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High Performance Concrete Pavements
Project Summary

CHAPTER 27. OHIO 1, 2, AND 3 (US Route 50, Athens)

Introduction

Under the TE-30 program, the Ohio Department of Transportation (ODOT) constructed three experimental pavement projects on US 50, approximately 8 km (5 mi) east of the city of Athens (see Figure 78). The projects incorporate a variety of experimental design features, including high-performance concrete mixtures utilizing ground granulated blast furnace slag (GGBFS) (OH 1), alternative dowel bar materials (OH 2), and alternative joint sealing materials (OH 3) (Ioannides et al. 1999; Sargand 2000; Hawkins et al. 2000). Although each project was funded separately under the TE-30 program, they are all located on the same section of roadway and share many of the same design and construction attributes, as well as the same traffic and environmental loadings; therefore, these projects are all described together in this chapter.

Figure 78. Location of OH 1, 2, and 3 projects.

Location of OH 1, 2, and 3 projects. An outline map of Ohio shows projects 1, 2, and 3 on US 50 east of Athens in the southeastern corner of the State. I-70 is shown crossing the center of the State, through Columbus, where it crosses I-71. I-77 is shown running north-south through the eastern half of the State, crossing I-70.

Study Objectives

The study objectives for the overall US 50 pavement project may be broken out by each specific study. For OH 1, the evaluation of GGBFS, the primary objective is to evaluate the effectiveness of GGBFS as a partial cement replacement in PCC pavements. The expectation of adding GGBFS to a concrete mix is the achievement of increased workability, increased durability, and increased long-term strength.

For OH 2, the evaluation of alternative dowel bar materials, the general purposes of the study are to evaluate dowel response under a variety of loading and environmental conditions and to compare the measured responses of different types of dowel bars (Sargand 2000). Specific objectives include the following (Sargand 2000):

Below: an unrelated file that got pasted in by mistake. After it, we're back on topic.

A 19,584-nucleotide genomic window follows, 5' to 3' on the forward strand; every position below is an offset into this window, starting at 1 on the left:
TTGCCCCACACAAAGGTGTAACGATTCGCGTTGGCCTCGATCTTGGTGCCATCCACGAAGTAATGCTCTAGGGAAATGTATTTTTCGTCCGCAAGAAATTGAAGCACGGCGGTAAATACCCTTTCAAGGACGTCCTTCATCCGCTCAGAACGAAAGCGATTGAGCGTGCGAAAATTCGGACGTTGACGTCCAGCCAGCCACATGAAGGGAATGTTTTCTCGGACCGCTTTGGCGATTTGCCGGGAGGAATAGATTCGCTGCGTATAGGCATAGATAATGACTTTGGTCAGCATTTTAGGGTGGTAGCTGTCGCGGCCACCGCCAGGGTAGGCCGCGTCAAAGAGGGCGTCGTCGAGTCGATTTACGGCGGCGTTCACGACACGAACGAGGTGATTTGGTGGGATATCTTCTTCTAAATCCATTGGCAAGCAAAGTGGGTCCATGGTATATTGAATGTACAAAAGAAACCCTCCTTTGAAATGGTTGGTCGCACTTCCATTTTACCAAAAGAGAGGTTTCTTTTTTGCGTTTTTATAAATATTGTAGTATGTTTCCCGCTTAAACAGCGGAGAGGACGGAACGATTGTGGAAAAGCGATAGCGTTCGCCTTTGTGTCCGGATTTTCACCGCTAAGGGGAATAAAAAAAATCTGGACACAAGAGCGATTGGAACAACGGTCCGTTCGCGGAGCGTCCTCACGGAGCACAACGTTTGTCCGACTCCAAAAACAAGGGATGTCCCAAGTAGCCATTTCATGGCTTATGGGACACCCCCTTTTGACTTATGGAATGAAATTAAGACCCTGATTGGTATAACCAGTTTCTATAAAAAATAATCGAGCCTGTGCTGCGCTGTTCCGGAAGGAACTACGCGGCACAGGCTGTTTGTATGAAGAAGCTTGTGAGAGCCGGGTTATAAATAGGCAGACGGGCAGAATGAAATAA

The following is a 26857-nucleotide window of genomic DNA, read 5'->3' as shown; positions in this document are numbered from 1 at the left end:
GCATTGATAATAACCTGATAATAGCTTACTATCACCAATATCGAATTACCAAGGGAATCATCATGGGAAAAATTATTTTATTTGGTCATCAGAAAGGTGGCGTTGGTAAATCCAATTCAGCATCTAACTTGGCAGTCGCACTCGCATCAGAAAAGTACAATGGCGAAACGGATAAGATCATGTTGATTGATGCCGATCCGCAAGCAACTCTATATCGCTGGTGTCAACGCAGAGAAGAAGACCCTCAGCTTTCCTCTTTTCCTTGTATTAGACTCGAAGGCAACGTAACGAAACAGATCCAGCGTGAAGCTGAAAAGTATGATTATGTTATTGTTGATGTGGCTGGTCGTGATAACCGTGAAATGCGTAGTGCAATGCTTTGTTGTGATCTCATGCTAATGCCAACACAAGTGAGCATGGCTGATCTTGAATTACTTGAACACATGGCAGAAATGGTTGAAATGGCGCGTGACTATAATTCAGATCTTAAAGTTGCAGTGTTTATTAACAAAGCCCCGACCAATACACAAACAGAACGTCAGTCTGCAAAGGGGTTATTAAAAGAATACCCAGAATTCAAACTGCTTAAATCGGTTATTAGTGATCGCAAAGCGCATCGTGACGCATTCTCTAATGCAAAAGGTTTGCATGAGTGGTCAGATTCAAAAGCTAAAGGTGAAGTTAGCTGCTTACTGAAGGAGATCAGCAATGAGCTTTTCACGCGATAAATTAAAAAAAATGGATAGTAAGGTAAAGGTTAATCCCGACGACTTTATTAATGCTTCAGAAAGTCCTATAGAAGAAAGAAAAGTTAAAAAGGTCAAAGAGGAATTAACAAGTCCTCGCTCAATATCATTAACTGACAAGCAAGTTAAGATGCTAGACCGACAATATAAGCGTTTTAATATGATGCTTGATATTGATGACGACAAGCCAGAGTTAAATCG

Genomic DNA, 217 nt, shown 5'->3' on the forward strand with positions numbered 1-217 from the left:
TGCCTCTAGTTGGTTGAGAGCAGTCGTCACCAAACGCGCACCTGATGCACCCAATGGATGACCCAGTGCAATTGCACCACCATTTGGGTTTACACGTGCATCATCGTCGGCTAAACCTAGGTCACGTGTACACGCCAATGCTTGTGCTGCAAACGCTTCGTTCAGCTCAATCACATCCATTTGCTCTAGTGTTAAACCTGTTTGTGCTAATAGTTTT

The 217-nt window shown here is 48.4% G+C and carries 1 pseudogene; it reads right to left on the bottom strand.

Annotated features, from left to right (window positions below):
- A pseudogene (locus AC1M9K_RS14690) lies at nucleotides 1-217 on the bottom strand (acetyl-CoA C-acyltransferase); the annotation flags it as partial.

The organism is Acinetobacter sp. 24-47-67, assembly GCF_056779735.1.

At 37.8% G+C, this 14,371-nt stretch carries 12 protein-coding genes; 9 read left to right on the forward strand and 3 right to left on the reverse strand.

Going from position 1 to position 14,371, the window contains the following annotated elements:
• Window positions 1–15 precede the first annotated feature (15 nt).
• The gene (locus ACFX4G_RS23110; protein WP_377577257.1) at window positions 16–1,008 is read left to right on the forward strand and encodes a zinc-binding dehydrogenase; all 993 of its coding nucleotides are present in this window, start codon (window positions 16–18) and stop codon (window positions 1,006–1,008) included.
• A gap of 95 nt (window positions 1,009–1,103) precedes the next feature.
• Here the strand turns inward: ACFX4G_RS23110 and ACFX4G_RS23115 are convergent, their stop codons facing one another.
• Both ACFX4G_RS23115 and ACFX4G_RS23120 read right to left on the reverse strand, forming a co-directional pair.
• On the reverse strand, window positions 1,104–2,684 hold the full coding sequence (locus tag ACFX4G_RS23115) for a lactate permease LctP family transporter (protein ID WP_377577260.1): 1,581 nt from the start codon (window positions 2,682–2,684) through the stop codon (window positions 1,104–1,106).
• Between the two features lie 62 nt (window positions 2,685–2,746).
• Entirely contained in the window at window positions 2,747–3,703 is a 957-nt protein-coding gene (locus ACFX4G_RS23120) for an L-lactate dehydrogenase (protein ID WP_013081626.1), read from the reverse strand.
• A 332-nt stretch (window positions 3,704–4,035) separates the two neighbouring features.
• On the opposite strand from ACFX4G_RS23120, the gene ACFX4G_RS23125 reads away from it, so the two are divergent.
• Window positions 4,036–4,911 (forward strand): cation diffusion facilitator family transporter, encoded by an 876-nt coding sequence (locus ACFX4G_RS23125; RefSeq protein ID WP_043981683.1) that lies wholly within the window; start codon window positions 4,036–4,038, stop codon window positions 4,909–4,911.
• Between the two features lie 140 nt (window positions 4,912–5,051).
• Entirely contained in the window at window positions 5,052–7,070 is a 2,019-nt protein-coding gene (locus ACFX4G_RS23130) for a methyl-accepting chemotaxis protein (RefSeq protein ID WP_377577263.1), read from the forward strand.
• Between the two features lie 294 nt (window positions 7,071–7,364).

• Instrument standard steel and fiberglass dowels for the monitoring of strain induced by curing, changing environmental conditions, and applied dynamic forces.
  • Record strain measurements periodically over time to determine forces induced in the dowel bars during curing and during changing environmental conditions.
  • Record strain measurements in the dowel bars as dynamic loads are applied with the FWD.
  • Evaluate strain histories recorded for the in-service pavement.

For OH 3, the evaluation of joint sealing materials, the objectives are to (Ioannides et al. 1999):

  • Assess the effectiveness of a variety of joint sealing practices employed after the initial sawing of joints, and to examine their repercussions in terms of reduced construction times and life cycle costs.
  • Identify those materials and procedures that are most cost effective.
  • Determine the effect of joint sealing techniques on pavement performance.

Project Design and Layout

General Design Information

The US 50 project is a 10.5-km (6.5-mi) segment of highway that was reconstructed and expanded to a new four-lane divided facility. The eastbound lanes of the project were constructed in the fall of 1997, and the westbound lanes were constructed in the fall of 1998 (Ioannides et al. 1999).

The 20-year design traffic loading for this pavement is approximately 11 million ESAL applications. The subgrade over the project site is predominantly a silty clay material (Ioannides et al. 1999).

The cross-sectional design for the projects is a 254-mm (10-in.) JRCP placed over a 102-mm (4-in.) open-graded base course. The open-graded base course in the eastbound direction is a "New Jersey" type nonstabilized base, whereas the open-graded base course in the westbound direction is a "Iowa" type nonstabilized base (Ioannides et al. 1999). A 152-mm (6-in.) crushed aggregate subbase is located beneath the open-graded bases, and is topped with a bituminous prime coat to prevent migration of fines into the open-graded layers (Ioannides et al. 1999). Table 40 provides the actual project gradations for these materials. A 102-mm (4-in.) underdrain was placed at both the outside and inside edges of the pavement to collect infiltrated moisture from the open-graded bases (Ioannides et al. 1999).

The slabs are reinforced with smooth welded wire fabric (WWF) to control random cracking (Sargand 2000). Wire style designation W8.5 x W4 - 6x12 was specified, meaning that the longitudinal wires have a cross sectional area of 54.8 mm2 (0.085 in2) and are spaced 152 mm (6 in.) apart, and the transverse wires have a cross-sectional area of 25.8 mm2 (0.04 in2) and are spaced 305 mm (12 in.) apart. This style designation translates to a longitudinal steel content of 0.14 percent.

The transverse joints are spaced at fixed 6.4-m (21-ft) intervals and contain 38-mm (1.5-in.) diameter, 457-mm (18-in.) long, epoxy-coated dowel bars on 305-mm (12-in.) centers (Sargand 2000). However, some of the joints within the alternative dowel bar project contain either fiberglass dowels or stainless steel tubes filled with concrete (Sargand 2000). Transverse joints were sealed with a preformed compression sealant except for the joints within the joint sealant project. The longitudinal centerline joint is tied with 16-mm (0.62-in.) diameter, 760-mm (30-in.) long, deformed bars spaced at 760-mm (30-in.) intervals (Ioannides et al. 1999).